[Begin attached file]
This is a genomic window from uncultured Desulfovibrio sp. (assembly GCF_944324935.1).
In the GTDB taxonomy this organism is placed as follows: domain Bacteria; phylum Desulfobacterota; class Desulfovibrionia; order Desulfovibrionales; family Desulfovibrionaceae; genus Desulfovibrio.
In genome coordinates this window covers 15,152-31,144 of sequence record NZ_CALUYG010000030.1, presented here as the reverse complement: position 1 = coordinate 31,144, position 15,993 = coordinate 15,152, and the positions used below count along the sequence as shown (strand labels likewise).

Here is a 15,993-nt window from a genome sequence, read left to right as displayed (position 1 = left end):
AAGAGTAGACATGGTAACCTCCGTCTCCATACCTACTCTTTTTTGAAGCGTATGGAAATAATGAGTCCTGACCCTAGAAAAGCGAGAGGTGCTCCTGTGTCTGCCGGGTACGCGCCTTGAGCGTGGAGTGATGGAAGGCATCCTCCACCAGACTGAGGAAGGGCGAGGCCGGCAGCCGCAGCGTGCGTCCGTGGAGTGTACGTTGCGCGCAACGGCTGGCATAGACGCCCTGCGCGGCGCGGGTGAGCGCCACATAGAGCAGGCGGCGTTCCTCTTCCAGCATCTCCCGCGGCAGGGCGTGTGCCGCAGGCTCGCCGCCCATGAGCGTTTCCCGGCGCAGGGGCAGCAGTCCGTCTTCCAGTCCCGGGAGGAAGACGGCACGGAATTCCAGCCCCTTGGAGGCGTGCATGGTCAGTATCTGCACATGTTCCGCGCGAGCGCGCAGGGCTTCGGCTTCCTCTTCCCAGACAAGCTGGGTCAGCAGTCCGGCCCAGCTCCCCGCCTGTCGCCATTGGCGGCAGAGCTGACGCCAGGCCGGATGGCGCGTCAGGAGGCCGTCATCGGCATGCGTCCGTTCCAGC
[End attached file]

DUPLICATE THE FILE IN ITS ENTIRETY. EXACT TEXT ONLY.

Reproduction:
This is a genomic window from uncultured Desulfovibrio sp. (assembly GCF_944324935.1).
In the GTDB taxonomy this organism is placed as follows: domain Bacteria; phylum Desulfobacterota; class Desulfovibrionia; order Desulfovibrionales; family Desulfovibrionaceae; genus Desulfovibrio.
In genome coordinates this window covers 15,152-31,144 of sequence record NZ_CALUYG010000030.1, presented here as the reverse complement: position 1 = coordinate 31,144, position 15,993 = coordinate 15,152, and the positions used below count along the sequence as shown (strand labels likewise).

Here is a 15,993-nt window from a genome sequence, read left to right as displayed (position 1 = left end):
AAGAGTAGACATGGTAACCTCCGTCTCCATACCTACTCTTTTTTGAAGCGTATGGAAATAATGAGTCCTGACCCTAGAAAAGCGAGAGGTGCTCCTGTGTCTGCCGGGTACGCGCCTTGAGCGTGGAGTGATGGAAGGCATCCTCCACCAGACTGAGGAAGGGCGAGGCCGGCAGCCGCAGCGTGCGTCCGTGGAGTGTACGTTGCGCGCAACGGCTGGCATAGACGCCCTGCGCGGCGCGGGTGAGCGCCACATAGAGCAGGCGGCGTTCCTCTTCCAGCATCTCCCGCGGCAGGGCGTGTGCCGCAGGCTCGCCGCCCATGAGCGTTTCCCGGCGCAGGGGCAGCAGTCCGTCTTCCAGTCCCGGGAGGAAGACGGCACGGAATTCCAGCCCCTTGGAGGCGTGCATGGTCAGTATCTGCACATGTTCCGCGCGAGCGCGCAGGGCTTCGGCTTCCTCTTCCCAGACAAGCTGGGTCAGCAGTCCGGCCCAGCTCCCCGCCTGTCGCCATTGGCGGCAGAGCTGACGCCAGGCCGGATGGCGCGTCAGGAGGCCGTCATCGGCATGCGTCCGTTCCAGC